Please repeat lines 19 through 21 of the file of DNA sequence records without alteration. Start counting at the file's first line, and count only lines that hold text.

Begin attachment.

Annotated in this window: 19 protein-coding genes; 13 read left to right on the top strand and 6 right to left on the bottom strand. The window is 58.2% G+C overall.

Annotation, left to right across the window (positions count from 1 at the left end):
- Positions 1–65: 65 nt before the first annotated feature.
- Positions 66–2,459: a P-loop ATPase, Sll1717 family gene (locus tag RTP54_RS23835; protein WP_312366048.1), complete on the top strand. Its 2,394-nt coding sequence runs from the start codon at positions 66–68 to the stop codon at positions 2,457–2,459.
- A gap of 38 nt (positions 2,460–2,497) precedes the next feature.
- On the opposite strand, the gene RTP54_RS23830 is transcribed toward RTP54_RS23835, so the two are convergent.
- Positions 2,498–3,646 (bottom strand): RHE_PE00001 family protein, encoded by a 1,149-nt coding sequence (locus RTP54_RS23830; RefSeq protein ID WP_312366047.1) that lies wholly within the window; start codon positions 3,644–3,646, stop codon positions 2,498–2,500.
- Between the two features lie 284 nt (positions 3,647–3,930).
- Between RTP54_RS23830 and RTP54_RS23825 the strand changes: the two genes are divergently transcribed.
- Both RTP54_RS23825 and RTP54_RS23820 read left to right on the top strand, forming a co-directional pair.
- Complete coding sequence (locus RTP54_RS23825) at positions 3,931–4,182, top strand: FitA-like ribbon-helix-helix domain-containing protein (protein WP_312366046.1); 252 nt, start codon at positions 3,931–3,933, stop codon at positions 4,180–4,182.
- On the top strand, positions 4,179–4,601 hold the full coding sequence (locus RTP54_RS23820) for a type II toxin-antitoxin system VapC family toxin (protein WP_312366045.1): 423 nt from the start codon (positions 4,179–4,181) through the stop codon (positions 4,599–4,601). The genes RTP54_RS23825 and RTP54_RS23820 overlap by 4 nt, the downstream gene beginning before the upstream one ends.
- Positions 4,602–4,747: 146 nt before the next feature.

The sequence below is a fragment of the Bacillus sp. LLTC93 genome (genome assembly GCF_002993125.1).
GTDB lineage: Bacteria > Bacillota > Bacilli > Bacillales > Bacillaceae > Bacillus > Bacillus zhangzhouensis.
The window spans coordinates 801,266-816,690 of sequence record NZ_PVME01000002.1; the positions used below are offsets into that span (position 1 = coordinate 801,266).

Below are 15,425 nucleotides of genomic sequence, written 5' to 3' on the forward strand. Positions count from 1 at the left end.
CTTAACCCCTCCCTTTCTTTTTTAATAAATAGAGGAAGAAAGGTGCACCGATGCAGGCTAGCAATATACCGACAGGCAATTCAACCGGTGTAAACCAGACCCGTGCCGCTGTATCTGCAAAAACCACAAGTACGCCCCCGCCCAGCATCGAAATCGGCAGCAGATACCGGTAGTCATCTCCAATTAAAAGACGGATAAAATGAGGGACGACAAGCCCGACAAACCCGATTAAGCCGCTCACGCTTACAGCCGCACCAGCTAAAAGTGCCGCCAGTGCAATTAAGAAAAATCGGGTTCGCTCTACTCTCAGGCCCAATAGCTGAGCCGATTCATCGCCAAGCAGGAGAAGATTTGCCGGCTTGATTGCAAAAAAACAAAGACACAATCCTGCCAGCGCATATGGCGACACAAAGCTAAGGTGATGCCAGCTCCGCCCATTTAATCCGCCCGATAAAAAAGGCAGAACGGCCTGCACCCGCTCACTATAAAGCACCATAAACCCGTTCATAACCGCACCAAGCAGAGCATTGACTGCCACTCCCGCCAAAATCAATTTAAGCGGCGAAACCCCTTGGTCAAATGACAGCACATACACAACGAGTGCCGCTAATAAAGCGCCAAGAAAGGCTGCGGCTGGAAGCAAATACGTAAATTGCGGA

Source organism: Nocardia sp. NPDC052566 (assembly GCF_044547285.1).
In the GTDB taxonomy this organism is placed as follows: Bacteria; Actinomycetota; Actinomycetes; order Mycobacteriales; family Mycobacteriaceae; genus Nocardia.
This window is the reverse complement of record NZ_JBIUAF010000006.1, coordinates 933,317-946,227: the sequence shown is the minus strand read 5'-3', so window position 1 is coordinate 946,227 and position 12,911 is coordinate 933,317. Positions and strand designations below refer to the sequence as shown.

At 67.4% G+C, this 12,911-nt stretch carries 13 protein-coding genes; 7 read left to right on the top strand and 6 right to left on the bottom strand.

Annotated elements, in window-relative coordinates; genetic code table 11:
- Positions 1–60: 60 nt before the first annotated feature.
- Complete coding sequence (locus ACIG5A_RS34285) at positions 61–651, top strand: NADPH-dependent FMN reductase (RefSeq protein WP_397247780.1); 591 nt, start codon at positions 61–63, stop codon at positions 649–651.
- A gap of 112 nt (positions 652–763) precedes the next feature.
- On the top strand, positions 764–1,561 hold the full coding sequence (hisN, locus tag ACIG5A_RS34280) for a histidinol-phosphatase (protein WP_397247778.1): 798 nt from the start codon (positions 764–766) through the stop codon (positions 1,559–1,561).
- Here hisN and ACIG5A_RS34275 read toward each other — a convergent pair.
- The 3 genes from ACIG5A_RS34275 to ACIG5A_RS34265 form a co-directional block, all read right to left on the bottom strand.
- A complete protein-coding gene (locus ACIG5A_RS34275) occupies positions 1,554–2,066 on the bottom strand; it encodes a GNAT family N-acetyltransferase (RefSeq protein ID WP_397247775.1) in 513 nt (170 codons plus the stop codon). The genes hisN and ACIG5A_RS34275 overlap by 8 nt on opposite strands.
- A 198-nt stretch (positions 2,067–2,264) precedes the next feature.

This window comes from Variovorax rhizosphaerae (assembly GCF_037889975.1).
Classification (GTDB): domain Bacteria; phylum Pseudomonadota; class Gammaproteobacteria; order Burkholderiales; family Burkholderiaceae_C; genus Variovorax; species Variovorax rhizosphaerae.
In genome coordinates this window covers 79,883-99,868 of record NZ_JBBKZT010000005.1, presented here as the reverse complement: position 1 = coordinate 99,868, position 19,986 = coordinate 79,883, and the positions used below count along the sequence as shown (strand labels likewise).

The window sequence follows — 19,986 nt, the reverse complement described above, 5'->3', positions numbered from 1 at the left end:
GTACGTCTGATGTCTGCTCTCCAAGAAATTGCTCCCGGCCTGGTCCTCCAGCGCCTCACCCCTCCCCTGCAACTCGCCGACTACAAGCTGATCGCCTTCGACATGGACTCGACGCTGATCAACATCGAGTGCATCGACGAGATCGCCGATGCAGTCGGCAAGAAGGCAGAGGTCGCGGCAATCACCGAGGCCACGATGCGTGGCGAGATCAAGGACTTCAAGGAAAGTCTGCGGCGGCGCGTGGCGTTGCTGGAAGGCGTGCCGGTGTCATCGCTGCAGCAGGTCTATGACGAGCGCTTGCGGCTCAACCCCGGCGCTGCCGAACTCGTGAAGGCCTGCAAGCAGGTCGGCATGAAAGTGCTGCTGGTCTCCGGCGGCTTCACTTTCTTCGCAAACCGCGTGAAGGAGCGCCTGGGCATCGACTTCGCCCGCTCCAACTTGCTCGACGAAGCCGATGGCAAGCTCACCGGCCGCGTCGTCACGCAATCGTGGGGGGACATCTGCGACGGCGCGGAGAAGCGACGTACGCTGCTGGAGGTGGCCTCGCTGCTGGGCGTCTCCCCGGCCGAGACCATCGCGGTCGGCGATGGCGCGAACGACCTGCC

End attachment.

Source organism: Nocardia sp. NPDC052566 (assembly GCF_044547285.1).
In the GTDB taxonomy this organism is placed as follows: Bacteria; Actinomycetota; Actinomycetes; order Mycobacteriales; family Mycobacteriaceae; genus Nocardia.
This window is the reverse complement of record NZ_JBIUAF010000006.1, coordinates 933,317-946,227: the sequence shown is the minus strand read 5'-3', so window position 1 is coordinate 946,227 and position 12,911 is coordinate 933,317. Positions and strand designations below refer to the sequence as shown.